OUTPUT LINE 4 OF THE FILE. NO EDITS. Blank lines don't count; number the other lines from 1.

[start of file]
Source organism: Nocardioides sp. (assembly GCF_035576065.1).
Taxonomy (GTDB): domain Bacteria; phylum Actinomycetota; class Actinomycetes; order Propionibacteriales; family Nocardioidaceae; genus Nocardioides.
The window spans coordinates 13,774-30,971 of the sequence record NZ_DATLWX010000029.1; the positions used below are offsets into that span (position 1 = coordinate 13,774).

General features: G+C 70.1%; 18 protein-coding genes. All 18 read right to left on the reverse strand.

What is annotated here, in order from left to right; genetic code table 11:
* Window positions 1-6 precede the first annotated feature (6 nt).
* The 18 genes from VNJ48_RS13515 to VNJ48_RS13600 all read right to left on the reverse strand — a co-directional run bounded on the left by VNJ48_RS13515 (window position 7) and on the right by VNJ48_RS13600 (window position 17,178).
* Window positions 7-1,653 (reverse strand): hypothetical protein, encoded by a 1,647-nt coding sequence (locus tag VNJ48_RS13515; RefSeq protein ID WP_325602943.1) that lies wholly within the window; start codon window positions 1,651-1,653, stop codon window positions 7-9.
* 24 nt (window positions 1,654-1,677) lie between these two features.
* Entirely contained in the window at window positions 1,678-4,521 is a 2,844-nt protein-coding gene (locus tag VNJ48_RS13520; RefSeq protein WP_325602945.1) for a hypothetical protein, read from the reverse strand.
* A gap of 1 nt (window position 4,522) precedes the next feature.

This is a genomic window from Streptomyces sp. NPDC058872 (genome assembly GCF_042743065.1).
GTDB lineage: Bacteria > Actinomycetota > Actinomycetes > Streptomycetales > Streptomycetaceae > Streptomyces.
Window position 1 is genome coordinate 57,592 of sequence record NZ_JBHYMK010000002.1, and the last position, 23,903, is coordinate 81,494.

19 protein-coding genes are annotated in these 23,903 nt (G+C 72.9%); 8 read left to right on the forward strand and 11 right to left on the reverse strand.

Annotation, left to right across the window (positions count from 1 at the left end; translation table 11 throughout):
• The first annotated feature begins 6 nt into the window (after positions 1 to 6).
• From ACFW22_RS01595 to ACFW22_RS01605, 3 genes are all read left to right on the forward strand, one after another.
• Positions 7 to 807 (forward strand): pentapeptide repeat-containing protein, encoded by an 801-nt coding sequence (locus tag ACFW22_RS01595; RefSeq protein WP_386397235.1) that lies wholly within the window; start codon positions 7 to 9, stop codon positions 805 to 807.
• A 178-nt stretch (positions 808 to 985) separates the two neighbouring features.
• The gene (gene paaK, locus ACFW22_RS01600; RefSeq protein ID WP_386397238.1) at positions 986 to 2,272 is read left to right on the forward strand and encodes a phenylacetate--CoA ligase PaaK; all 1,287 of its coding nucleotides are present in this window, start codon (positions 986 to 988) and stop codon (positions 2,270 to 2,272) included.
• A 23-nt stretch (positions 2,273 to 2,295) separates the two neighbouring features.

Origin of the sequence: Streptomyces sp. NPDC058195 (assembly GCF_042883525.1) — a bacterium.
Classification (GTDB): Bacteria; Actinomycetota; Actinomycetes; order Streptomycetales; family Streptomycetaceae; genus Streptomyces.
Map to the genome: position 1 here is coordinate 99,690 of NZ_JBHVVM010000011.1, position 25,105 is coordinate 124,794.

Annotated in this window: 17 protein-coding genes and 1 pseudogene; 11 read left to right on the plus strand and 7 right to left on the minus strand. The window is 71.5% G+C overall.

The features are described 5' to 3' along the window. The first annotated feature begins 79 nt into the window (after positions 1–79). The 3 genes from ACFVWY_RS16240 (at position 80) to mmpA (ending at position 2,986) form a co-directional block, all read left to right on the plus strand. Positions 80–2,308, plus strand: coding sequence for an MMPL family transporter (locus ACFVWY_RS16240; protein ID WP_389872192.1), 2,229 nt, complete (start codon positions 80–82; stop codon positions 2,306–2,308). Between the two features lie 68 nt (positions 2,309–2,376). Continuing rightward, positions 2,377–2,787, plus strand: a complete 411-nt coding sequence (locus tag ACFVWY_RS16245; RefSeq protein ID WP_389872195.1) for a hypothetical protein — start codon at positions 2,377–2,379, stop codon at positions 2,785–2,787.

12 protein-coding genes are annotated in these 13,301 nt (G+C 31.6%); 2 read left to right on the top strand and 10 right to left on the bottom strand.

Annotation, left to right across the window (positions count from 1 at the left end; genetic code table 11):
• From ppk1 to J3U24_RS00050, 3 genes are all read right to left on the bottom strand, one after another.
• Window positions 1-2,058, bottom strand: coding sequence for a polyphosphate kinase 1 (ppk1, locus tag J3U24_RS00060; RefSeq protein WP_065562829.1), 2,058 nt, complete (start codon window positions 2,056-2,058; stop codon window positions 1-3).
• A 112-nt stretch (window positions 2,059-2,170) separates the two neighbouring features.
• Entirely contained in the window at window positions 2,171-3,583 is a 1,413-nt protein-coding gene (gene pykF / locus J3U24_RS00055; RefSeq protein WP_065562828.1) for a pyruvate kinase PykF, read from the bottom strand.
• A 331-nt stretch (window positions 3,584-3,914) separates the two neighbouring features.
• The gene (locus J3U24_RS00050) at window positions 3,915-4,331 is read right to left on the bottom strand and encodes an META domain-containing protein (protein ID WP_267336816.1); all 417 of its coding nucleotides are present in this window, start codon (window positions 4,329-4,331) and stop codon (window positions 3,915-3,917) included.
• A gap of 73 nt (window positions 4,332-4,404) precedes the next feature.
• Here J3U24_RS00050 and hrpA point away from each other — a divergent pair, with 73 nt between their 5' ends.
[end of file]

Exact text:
General features: G+C 70.1%; 18 protein-coding genes. All 18 read right to left on the reverse strand.